Benjamin Boyle, composer education, and compromise (Composers to which you should be listening 6)

Benjamin Boyle is a composer that I respect enormously. (Check out his website here.) Like his buddy, composer Lane Harder, I find in Ben's music a deep commitment to Old World craftsmanship. For me, there is almost nothing that creates more excitement. In some music that I hear, I find that the emotional burden is too great for the structural integrity that is being asked to support it. The music collapses into sentimentality. In some other music, the structural foundations are clear, but their is no "utterance" - as Phillip Lasser would say. Ben's music is always both emotionally engaging, beautiful, and expertly constructed.

I like Ben's writing so much, that I go back and listen to it every couple of months. With most composers, when I listen to their catalogue, I find that I like some pieces, and I don't like others. I can honestly say, that I haven't heard any of Ben's music that I don't like. In fact, I love everything. This is really significant because I don't like everything that's in my own catalogue.

In our current system of educating composers, we spend a lot of time teaching them how to write music. We spend almost no time in teaching them how to be composers. At many schools, the composition teachers make their living primarily through teaching and don't do much in the way of writing for performances outside the academy. As a result, student composers manage to graduate with ever going through a commission contract, a publication contract, or learning how to report to ASCAP and BMI.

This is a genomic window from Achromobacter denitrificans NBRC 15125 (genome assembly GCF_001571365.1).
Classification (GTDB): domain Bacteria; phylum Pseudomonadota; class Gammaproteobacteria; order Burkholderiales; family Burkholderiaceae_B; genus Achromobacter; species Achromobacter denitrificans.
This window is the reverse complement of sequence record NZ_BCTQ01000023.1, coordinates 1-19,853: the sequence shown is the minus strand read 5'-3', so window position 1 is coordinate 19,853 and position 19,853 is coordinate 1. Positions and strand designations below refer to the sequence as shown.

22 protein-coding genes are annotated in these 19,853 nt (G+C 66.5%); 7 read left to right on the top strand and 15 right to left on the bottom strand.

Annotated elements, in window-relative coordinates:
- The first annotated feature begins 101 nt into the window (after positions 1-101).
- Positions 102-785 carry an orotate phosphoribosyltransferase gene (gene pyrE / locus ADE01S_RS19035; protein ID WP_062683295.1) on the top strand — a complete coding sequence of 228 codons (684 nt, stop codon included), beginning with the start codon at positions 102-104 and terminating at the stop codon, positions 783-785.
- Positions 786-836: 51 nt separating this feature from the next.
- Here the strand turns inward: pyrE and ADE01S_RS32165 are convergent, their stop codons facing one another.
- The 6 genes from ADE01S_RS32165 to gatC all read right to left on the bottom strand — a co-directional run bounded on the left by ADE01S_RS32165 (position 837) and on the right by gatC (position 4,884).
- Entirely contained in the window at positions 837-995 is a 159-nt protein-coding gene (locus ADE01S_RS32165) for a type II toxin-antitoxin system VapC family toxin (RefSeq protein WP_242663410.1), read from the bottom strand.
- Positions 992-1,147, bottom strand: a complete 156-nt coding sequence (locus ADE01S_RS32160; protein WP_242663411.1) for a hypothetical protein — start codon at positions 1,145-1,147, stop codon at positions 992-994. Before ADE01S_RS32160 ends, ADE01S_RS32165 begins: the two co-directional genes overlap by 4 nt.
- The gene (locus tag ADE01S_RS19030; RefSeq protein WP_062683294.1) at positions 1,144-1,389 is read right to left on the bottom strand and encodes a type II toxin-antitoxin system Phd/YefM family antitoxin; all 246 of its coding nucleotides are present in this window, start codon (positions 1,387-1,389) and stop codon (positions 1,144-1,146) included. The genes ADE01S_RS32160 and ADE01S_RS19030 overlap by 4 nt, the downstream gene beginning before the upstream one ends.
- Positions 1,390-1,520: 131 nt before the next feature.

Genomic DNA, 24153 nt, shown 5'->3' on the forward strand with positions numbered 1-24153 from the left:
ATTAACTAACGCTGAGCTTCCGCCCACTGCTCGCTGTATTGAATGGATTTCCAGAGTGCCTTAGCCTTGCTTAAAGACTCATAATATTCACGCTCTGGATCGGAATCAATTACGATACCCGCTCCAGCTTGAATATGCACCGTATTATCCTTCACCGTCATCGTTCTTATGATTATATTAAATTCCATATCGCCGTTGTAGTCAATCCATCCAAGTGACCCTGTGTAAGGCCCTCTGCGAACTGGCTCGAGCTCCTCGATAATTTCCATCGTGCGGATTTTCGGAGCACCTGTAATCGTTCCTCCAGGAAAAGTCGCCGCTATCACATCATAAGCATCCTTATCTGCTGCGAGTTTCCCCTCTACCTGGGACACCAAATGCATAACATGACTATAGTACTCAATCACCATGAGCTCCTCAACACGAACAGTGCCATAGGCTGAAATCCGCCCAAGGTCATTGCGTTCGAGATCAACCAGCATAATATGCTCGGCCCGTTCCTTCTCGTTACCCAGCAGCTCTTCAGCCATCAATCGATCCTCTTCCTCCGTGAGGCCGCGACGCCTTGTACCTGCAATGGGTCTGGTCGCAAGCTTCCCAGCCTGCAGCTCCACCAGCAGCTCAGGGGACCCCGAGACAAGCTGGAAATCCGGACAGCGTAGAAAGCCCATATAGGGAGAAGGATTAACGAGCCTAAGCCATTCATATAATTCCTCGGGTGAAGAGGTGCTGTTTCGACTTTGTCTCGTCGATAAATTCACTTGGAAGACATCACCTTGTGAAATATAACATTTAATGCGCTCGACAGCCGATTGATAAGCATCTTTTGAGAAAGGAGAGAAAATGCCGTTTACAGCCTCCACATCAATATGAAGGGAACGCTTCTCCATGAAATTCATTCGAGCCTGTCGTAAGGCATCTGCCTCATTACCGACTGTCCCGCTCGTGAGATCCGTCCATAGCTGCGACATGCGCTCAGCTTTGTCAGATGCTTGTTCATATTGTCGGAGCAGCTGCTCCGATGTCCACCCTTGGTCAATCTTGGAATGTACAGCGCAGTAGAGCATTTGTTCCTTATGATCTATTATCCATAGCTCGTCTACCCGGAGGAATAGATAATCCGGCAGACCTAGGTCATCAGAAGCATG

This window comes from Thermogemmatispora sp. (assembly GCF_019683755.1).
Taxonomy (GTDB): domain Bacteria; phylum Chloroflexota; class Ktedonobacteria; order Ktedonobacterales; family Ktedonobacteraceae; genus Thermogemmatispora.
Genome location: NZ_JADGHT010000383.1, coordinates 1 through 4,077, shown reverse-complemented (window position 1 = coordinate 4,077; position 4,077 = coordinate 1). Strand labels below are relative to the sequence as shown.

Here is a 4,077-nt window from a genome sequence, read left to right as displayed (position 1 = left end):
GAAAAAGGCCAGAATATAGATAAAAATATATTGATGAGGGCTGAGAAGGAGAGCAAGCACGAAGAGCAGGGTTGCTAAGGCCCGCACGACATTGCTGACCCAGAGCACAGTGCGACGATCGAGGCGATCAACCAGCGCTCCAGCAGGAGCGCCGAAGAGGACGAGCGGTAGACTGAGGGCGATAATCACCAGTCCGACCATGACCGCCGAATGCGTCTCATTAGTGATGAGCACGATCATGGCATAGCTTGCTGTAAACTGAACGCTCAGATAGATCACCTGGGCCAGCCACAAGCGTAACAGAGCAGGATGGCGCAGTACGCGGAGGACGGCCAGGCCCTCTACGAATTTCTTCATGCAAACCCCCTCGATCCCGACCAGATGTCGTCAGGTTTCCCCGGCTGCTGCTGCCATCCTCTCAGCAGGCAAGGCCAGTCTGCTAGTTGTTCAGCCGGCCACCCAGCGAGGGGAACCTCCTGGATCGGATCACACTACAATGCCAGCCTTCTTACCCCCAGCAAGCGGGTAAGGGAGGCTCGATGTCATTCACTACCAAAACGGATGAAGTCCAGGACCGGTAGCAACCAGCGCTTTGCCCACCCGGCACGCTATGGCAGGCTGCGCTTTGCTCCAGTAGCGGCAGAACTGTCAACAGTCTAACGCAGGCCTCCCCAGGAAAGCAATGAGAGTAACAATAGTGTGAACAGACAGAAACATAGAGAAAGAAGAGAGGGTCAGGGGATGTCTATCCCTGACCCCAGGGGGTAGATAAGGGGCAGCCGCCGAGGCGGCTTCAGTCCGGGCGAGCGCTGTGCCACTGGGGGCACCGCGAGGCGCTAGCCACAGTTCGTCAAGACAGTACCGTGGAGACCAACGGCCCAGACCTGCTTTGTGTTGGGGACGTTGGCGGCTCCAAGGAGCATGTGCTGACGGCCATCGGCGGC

I've started talking to students more about these issues in the past year. One of the realities that I talk about is how to maintain your artistic sanity in the context of making some money as a composer. If you are doing commission work, you can easily wind up writing in a certain style. After a while, if you are successful, people will start paying you to write another piece in the same style. After a little bit longer, some composers wind up making a decent living writing the same piece over and over again. It's what I like to call the Vivaldification of a composer.

As I mentioned above, one solution that some friends have made is to avoid commissions and write for performances within the academy. I've gone a different route. I take commissions, and I try to find a creative solution within the constraints of the harmonic vocabulary and ensemble ability that necessarily come along with writing certain commissions. As part of that, I have a discipline to maintain my sanity that I pass on to students. I am always working on something that I just want to write, something that has no restrictions on ability or harmonic vocabulary.

The end result is a catalogue that contains some pieces that can feel kind of uncomfortable. Some of my favorite things don't get heard. Some things that I don't like as much get heard a lot.

I'm not sure what solution Ben has achieved, but I can assure you that his catalogue of works is of uncompromisingly high quality, and he is one of the composers I look to for inspiration when I am feeling insecure. Here is a fantastic example of what I am talking about.